Support our mission

Greater congressional oversight of wars in Iraq and Afghanistan and more open discussions of rising recruiting and retention challenges are two likely outcomes of Democrats taking control in January.

Rep. Ike Skelton, D-Mo., who will chair the House Armed Services Committee, said wartime declines in recruit quality will be examined, as well as worrisome trends in retention. Skelton is particularly concerned about an exodus of Army senior captains and junior majors with 10 or more years.

“They’re bailing out,” he said in a conference call with reporters a day after elections established Democrats as majority party for the 110th Congress. The loss of midgrade officers “affects the future leadership of the Army and hopefully we can take a good look at that.”

The armed services committee will bolster its supervisory role by re-establishing the subcommittee on oversight and investigations. Republicans dismantled the panel on gaining control of the House in 1995.

“In the past the Congress has not asked the tough questions or held the administration to account,” said Skelton. “That’s my primary effort as chairman.”

He noted that the late Bill Nichols, while chairman of the oversight subcommittee in the 1980s, initiated investigations that led to passage of the Goldwater-Nichols Act, which forced the services to train and operate jointly.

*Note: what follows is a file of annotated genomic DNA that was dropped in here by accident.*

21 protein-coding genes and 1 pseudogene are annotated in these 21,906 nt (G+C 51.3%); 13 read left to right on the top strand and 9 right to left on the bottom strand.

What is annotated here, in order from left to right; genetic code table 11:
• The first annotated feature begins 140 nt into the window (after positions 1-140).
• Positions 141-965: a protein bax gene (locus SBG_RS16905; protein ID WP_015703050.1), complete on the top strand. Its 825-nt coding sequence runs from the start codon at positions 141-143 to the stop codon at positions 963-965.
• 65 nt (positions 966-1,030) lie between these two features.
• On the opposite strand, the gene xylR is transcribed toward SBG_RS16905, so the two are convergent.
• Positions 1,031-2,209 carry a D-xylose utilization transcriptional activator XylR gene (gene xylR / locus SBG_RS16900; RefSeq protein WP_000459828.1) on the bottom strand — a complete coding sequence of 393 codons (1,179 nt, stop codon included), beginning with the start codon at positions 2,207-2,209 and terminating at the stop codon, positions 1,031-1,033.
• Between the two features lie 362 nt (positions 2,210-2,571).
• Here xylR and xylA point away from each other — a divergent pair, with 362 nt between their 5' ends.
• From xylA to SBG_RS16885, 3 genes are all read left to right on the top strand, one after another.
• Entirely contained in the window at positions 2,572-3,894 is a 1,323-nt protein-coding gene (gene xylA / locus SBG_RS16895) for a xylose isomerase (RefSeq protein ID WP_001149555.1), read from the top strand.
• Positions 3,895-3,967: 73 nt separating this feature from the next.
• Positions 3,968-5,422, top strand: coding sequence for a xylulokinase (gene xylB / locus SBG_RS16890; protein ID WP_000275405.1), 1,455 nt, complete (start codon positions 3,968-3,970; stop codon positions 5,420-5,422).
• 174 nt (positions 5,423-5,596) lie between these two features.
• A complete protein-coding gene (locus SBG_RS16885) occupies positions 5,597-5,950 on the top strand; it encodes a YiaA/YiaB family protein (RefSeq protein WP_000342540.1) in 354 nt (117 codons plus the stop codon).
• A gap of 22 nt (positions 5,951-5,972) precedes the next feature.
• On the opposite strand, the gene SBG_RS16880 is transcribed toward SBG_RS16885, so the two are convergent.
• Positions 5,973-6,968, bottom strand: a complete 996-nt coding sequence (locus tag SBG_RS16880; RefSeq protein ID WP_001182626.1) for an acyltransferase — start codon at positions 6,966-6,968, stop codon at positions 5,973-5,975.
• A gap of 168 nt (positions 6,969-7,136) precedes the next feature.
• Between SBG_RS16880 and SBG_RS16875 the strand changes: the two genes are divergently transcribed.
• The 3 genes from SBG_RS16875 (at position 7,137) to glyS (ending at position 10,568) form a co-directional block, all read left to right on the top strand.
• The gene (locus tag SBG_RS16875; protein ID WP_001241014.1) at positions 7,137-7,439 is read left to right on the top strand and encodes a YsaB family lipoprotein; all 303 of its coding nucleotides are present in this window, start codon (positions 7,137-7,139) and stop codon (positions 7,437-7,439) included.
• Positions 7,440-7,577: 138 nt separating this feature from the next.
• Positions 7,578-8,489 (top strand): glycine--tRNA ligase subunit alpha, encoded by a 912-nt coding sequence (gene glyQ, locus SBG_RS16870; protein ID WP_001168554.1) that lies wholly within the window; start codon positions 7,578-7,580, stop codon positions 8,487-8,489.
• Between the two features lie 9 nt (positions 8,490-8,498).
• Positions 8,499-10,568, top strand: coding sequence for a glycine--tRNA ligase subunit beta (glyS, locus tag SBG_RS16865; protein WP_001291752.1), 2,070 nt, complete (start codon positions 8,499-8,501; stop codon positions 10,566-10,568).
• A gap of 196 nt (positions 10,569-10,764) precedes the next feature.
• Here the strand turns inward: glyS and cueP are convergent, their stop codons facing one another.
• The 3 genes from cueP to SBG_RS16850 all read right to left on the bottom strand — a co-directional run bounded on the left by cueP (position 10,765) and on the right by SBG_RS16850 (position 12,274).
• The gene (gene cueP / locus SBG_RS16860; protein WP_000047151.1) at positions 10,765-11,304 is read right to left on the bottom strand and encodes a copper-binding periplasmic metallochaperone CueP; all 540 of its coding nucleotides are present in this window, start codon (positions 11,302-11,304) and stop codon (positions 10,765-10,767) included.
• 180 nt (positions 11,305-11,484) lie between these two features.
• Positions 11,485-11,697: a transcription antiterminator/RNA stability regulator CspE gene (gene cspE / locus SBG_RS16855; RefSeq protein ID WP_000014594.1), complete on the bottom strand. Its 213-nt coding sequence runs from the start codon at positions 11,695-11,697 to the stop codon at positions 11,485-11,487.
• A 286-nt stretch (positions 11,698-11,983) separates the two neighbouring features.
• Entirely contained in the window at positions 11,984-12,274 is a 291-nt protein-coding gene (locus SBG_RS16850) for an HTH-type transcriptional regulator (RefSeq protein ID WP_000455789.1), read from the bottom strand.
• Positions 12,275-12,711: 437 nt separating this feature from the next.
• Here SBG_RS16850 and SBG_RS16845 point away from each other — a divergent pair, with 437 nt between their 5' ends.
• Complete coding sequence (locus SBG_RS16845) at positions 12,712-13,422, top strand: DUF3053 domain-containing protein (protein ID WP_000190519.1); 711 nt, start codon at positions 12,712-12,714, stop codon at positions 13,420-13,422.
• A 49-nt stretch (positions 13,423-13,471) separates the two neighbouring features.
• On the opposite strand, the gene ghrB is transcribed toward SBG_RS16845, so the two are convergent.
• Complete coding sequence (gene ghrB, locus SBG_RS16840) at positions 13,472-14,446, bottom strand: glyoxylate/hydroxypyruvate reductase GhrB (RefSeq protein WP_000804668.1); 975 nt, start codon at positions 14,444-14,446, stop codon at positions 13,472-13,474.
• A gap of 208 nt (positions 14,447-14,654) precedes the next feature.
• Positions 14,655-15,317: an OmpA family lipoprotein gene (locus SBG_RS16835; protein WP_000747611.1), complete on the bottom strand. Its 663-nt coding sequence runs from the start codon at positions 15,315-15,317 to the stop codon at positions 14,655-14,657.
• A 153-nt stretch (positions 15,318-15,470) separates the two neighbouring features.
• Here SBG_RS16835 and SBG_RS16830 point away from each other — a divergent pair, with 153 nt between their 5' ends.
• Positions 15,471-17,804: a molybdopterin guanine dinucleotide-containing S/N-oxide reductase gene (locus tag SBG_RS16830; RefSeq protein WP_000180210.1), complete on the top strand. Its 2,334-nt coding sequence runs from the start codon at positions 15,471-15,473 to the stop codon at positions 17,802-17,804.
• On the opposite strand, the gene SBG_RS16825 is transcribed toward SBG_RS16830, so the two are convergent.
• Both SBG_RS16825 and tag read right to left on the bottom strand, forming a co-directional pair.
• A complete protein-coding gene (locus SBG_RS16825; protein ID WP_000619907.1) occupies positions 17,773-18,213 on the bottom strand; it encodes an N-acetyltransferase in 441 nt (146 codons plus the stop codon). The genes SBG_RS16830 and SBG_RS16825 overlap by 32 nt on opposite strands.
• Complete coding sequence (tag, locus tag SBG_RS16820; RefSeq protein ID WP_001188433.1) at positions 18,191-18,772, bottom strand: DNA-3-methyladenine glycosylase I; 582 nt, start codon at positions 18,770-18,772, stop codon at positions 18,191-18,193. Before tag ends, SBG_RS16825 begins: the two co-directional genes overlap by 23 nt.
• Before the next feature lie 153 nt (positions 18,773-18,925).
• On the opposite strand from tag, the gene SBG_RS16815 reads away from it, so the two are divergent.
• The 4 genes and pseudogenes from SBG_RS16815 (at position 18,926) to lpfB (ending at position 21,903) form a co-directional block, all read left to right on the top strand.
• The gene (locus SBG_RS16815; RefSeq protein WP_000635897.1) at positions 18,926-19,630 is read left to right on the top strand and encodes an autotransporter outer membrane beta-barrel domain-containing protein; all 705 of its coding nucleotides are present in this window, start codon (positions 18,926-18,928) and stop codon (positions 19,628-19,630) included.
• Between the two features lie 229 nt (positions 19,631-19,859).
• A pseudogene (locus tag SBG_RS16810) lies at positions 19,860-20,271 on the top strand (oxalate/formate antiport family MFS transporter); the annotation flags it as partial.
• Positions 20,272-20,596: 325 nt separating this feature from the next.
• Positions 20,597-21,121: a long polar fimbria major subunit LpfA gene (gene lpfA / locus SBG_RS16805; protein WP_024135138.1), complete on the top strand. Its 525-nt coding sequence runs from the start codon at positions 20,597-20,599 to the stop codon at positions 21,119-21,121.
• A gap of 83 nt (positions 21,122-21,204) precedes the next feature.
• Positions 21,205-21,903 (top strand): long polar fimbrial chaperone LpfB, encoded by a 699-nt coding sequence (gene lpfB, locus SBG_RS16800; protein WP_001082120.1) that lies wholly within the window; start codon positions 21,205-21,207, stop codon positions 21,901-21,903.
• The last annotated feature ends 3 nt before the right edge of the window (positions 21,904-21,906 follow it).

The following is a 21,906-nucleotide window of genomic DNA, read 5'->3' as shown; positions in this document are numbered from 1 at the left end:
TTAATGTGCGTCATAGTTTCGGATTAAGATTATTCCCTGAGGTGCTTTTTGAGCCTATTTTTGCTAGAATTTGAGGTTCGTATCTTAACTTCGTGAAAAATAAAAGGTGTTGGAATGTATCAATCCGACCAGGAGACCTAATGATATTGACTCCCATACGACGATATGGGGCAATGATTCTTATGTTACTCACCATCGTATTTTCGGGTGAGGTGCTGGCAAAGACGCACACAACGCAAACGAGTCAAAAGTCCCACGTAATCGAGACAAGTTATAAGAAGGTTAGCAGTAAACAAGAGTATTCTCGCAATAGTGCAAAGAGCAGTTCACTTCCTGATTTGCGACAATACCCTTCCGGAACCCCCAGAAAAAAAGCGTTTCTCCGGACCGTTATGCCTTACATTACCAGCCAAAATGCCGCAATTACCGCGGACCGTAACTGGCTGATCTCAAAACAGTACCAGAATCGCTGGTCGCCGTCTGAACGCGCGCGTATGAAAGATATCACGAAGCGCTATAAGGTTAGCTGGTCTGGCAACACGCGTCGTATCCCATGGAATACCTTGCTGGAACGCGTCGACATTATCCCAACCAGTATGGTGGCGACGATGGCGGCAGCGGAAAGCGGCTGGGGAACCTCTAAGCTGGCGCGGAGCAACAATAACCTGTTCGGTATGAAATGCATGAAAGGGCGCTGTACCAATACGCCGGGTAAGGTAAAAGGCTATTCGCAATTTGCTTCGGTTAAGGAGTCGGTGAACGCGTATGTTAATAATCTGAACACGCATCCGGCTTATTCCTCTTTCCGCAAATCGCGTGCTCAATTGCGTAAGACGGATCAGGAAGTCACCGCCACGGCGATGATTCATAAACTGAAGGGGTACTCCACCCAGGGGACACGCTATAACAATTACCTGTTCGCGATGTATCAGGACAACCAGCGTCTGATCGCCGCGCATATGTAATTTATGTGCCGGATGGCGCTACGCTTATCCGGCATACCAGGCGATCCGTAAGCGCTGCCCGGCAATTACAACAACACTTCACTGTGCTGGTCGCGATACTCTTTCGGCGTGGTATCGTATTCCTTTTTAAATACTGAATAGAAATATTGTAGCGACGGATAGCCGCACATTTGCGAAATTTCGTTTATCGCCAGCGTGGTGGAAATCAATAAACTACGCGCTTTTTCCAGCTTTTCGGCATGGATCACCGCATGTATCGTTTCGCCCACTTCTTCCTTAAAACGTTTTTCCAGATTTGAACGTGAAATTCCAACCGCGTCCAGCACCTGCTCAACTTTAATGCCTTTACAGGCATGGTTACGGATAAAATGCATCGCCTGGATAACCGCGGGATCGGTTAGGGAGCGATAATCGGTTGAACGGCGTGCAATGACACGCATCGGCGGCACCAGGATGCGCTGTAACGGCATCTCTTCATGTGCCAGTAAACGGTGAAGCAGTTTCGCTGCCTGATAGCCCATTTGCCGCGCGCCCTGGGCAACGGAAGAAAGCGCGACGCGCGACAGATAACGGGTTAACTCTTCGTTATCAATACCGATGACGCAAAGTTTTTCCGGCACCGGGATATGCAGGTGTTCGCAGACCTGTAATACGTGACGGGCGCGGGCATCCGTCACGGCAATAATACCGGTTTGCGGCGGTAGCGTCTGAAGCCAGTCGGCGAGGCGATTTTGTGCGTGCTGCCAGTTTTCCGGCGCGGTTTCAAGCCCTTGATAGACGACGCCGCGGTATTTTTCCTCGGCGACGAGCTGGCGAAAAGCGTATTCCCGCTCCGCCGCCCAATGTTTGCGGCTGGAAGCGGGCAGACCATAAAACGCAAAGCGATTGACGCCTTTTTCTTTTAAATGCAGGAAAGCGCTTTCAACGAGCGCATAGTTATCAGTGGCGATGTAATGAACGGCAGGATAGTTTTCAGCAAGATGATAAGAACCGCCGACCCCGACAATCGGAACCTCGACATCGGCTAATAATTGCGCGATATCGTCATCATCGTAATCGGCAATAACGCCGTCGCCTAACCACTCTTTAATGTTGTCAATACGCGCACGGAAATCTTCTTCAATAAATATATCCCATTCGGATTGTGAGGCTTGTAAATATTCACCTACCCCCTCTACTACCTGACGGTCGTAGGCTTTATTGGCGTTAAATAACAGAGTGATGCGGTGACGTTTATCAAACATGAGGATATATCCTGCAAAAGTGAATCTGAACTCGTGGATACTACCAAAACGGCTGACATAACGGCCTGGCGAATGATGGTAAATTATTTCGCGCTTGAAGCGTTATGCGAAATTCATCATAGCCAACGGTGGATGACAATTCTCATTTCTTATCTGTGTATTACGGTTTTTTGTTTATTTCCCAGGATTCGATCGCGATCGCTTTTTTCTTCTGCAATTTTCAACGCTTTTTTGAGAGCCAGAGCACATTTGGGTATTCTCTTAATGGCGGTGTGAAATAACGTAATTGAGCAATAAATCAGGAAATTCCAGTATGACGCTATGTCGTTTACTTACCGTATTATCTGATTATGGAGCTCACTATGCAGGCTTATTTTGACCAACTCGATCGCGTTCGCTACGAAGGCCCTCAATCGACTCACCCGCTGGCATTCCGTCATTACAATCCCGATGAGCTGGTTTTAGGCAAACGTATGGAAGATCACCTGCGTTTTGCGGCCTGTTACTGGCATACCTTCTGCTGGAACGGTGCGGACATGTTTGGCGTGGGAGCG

In the area of personnel, if quality is allowed to slip, he said, “you can have a major problem. You can have all the fancy weapons systems in the world but if you don’t have the first-rate people to work with them, you haven’t gained a great deal.”

A new Congressional Budget Office report on recruiting and retention, which Skelton had requested, discusses manning challenges for all of the services, particularly ground forces rotating through Iraq and Afghanistan.

The report also details a drop in Army recruit quality as measured by two traditional yardsticks: the percentage of high school graduates among recruits and their scores on the Armed Forces Qualifications Test.

Non-high school graduates are almost twice as likely to leave service before completing service obligations, according to performance data. Test scores show a recruit’s aptitude, trainability and performance potential.

The Army’s most recent recruit quality data, measured against historical information that Defense officials provided separately, confirm that the largest service alone is facing quality slippage not felt in a few decades.

Each branch of service aims to recruit at least 90 percent high school graduates. Also, at least 60 percent of recruits should have entrance test scores in Categories I through IIIA, which is average and above.

Since the war in Iraq, the Army has found those goals difficult to meet. In fiscal 2006, which ended Sept. 30, only 81 percent of Army recruits were high school graduates. That is the smallest proportion of graduates that the Army has brought in since 1981, the first year of the Reagan administration.